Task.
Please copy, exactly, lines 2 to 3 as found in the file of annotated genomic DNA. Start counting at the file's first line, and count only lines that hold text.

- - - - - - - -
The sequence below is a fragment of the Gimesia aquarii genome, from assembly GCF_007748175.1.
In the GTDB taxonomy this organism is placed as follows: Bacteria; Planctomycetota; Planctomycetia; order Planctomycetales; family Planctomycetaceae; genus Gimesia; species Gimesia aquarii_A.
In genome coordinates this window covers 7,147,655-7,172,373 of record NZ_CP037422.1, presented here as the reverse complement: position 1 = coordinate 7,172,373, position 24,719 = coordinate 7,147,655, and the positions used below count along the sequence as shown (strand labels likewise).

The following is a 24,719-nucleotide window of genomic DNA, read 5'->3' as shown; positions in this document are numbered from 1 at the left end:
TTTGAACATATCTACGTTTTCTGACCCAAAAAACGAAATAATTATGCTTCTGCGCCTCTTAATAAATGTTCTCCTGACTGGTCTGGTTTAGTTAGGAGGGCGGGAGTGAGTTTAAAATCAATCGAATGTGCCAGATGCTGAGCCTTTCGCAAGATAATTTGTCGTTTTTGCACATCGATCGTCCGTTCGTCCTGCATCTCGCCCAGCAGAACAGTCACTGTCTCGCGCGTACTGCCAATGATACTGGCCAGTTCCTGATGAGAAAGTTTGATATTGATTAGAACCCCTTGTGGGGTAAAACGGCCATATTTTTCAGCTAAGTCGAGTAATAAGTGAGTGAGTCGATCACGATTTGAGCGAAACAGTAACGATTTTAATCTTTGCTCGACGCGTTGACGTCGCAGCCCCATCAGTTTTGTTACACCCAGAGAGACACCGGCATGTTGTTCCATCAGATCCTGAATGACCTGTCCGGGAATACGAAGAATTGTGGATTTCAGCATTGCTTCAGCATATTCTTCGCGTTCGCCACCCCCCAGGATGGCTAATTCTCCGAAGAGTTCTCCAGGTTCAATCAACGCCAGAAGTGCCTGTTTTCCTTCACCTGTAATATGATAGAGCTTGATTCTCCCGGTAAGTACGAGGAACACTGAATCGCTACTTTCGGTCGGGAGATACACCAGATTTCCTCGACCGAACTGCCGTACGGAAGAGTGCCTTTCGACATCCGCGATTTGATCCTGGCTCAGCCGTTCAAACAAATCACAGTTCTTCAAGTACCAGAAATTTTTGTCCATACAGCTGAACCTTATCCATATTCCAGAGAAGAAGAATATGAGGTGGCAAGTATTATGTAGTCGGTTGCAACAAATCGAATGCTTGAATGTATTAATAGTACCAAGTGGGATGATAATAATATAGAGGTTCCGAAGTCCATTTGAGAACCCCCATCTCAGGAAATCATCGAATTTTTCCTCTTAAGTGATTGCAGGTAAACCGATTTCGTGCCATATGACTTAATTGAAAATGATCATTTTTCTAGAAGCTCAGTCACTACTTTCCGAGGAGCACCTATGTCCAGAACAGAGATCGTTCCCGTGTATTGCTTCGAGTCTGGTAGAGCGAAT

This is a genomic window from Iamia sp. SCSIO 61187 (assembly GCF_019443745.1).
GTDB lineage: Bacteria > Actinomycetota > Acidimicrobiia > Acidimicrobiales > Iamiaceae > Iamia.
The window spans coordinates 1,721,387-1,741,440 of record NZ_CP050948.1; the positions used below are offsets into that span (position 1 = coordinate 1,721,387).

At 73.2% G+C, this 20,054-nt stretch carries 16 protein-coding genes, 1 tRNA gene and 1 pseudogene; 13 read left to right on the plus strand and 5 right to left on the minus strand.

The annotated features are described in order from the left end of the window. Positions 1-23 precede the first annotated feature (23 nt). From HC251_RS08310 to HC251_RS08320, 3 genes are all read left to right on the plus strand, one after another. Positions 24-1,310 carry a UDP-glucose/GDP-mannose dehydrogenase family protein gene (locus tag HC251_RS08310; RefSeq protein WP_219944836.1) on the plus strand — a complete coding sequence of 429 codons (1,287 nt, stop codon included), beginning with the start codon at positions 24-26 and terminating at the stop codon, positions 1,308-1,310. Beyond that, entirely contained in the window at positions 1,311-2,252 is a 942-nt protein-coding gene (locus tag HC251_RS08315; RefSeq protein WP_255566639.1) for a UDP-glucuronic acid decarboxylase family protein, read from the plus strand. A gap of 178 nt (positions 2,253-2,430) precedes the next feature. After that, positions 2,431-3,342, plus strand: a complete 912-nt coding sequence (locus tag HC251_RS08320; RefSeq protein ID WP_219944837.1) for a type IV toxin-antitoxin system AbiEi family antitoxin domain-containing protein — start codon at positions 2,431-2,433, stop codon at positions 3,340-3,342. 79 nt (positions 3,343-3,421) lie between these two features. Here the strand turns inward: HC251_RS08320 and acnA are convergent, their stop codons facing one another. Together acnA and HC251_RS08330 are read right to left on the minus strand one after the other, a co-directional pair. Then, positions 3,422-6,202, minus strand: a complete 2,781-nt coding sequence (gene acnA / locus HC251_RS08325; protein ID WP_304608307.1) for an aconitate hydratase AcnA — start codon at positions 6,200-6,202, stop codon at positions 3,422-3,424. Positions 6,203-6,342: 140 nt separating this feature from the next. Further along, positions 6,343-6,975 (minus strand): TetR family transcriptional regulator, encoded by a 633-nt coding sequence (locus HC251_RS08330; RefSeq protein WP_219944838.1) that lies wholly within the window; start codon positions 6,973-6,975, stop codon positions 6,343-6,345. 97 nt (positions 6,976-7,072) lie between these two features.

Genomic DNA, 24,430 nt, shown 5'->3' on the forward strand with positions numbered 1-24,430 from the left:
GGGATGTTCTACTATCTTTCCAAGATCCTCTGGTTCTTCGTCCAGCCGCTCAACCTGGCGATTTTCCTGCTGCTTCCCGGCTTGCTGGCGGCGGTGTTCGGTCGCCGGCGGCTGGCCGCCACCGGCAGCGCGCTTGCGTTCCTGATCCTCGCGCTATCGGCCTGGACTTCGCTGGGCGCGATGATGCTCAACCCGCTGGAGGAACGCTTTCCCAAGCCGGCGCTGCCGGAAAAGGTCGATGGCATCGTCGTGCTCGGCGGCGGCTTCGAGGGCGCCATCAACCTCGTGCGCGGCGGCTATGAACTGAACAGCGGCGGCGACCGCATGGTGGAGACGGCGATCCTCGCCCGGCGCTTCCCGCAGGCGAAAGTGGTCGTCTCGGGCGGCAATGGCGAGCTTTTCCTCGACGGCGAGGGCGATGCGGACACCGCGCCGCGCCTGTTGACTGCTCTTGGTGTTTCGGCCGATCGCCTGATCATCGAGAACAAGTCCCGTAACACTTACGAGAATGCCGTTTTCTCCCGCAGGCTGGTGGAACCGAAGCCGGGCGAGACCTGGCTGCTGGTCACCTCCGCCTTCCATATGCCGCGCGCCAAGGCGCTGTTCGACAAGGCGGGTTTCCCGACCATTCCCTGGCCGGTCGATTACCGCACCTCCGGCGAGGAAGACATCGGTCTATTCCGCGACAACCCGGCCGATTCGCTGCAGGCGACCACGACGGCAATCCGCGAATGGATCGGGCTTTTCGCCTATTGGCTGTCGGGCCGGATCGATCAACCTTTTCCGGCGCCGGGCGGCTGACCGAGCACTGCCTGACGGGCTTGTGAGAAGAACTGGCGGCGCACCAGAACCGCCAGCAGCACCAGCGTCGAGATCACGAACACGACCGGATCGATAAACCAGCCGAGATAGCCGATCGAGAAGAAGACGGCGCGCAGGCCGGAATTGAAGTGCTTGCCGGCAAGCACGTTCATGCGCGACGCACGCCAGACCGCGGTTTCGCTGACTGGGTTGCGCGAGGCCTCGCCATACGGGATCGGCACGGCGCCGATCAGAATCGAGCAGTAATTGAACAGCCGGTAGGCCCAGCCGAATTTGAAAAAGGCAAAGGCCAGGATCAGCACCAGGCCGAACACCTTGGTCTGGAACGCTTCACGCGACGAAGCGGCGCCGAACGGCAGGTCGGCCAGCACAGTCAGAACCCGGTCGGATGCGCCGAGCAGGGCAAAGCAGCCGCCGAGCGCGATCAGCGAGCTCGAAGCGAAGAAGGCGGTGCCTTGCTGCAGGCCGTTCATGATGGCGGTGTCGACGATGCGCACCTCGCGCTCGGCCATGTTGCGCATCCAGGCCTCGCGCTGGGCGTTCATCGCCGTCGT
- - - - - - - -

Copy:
In the GTDB taxonomy this organism is placed as follows: Bacteria; Planctomycetota; Planctomycetia; order Planctomycetales; family Planctomycetaceae; genus Gimesia; species Gimesia aquarii_A.
In genome coordinates this window covers 7,147,655-7,172,373 of record NZ_CP037422.1, presented here as the reverse complement: position 1 = coordinate 7,172,373, position 24,719 = coordinate 7,147,655, and the positions used below count along the sequence as shown (strand labels likewise).